Foster a positive relationship between the trainers
and learners: Trainers who are warm, genuine, and empathic are best
able to engage the learners in the change process. Select trainers who
have these qualities, and make sure that they use them when working with
Make change self-directed: Learning is more
effective when people direct their own learning program, tailoring it to
their unique needs and circumstances. In addition to allowing people to
set their own learning goals, let them continue to be in charge of their
learning throughout the program, and tailor the training approach
to the individualís learning style.
Set clear goals: People need to be clear about
what the competence is, how to acquire it, and how to show it on the job.
Spell out the specific behaviors and skills that make up the target competence.
Make sure that the goals are clear, specific, and optimally challenging.
Break goals into manageable steps: Change
is more likely to occur if the change process is divided into manageable
steps. Encourage both trainers and trainees to avoid being overly ambitious.
Provide opportunities to practice: Lasting
change requires sustained practice on the job and elsewhere in life. An
automatic habit is being unlearned and different responses are replacing
it. Use naturally occurring opportunities for practice at work and in life.
Encourage the trainees to try the new behaviors repeatedly and consistently
over a period of months.
Give performance feedback: Ongoing feedback
encourages people and directs change. Provide focused and sustained feedback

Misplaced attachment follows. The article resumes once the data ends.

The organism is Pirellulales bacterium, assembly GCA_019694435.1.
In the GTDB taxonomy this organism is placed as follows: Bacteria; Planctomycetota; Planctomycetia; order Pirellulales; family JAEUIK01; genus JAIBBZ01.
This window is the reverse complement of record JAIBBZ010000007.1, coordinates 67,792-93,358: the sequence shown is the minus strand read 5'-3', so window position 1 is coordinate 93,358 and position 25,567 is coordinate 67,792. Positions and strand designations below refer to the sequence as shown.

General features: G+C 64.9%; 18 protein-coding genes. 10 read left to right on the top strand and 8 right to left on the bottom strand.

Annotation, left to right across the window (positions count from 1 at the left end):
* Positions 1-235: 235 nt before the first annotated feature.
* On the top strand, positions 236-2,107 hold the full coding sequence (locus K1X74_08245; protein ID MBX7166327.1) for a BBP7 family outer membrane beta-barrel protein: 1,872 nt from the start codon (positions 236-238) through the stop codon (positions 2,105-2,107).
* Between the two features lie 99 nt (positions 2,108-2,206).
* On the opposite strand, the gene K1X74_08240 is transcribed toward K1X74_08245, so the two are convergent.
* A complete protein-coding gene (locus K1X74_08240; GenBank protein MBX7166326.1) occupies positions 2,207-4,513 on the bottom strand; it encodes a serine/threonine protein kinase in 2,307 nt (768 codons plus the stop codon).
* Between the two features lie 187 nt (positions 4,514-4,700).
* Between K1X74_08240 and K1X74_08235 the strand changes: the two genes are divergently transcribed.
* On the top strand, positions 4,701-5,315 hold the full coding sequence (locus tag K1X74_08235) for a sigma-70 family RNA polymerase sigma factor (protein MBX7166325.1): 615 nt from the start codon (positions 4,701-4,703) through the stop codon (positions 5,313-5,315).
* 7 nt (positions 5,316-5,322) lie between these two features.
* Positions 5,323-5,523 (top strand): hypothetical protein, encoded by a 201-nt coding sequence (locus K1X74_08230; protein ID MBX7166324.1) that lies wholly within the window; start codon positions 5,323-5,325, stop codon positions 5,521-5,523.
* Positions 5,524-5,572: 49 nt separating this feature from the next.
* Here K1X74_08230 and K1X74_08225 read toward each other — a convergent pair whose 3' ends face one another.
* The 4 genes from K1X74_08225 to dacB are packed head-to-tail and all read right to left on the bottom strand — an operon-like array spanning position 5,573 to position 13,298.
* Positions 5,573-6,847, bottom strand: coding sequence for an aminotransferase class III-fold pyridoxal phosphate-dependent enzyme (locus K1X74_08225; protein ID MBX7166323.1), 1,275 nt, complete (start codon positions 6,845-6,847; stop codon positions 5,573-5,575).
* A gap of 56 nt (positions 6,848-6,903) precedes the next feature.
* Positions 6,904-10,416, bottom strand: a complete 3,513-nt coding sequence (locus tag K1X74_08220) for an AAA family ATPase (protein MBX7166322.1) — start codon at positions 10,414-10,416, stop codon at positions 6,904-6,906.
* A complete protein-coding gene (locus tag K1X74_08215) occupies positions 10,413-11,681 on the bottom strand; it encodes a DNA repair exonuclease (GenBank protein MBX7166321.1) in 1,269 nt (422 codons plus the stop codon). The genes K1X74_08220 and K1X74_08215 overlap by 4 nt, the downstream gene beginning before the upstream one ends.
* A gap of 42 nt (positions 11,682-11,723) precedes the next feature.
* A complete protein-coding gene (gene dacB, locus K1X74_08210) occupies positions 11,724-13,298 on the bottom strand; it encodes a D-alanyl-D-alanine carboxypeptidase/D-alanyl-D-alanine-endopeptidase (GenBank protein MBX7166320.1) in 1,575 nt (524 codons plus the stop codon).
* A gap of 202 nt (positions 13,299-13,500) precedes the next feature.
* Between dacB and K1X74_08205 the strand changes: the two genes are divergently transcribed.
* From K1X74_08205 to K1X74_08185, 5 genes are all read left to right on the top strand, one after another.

as the learners practice new behaviors. Make sure that supervisors, peers,
friends, family members Ė or some combination of these Ė give periodic
feedback on progress.
Rely on experiential methods: Active, concrete,
experiential methods tend to work best for learning social and emotional
competencies. Development activities that engage all the senses and that
are dramatic and powerful can be especially effective.
Build in support: Change is facilitated through
ongoing support of others who are going through similar changes (such as
a support group). Programs should encourage the formation of groups where
people give each other support throughout the change effort. Coaches and
mentors also can be valuable in helping support the desired change.
Use models: Use live or videotaped models
that clearly show how the competency can be used in realistic situations.
Encourage learners to study, analyze, and emulate the models.
Enhance insight: Self-awareness is the cornerstone
of emotional and social competence. Help learners acquire greater understanding
about how their thoughts, feelings, and behavior affect themselves and
Prevent relapse: Use relapse prevention, which
helps people use lapses and mistakes as lessons to prepare themselves for
Encouraging Transfer and Maintenance of
Encourage use of skills on the job: Supervisors,
peers, and subordinates should reinforce and reward learners for using
their new skills on the job. Coaches and mentors also can serve this function.
Also, provide prompts and cues, such as through periodic follow-ups. Change
also is more likely to endure when high status persons, such as supervisors
and upper-level management model it.
Develop an organizational culture that supports
learning: Change will be more enduring if the organizationís culture
and tone support the change and offer a safe atmosphere for experimentation.
22. Evaluate: To see if the development
effort has lasting effects, evaluate it. When possible, find unobtrusive
measures of the competence or skill as shown on the job, before and after
training and also at least two months later. One-year follow-ups also are
highly desirable. In addition to charting progress on the acquisition of
competencies, also assess the impact on important job-related outcomes,
such as performance measures, and indicators of adjustment such as absenteeism,
grievances, health status, etc.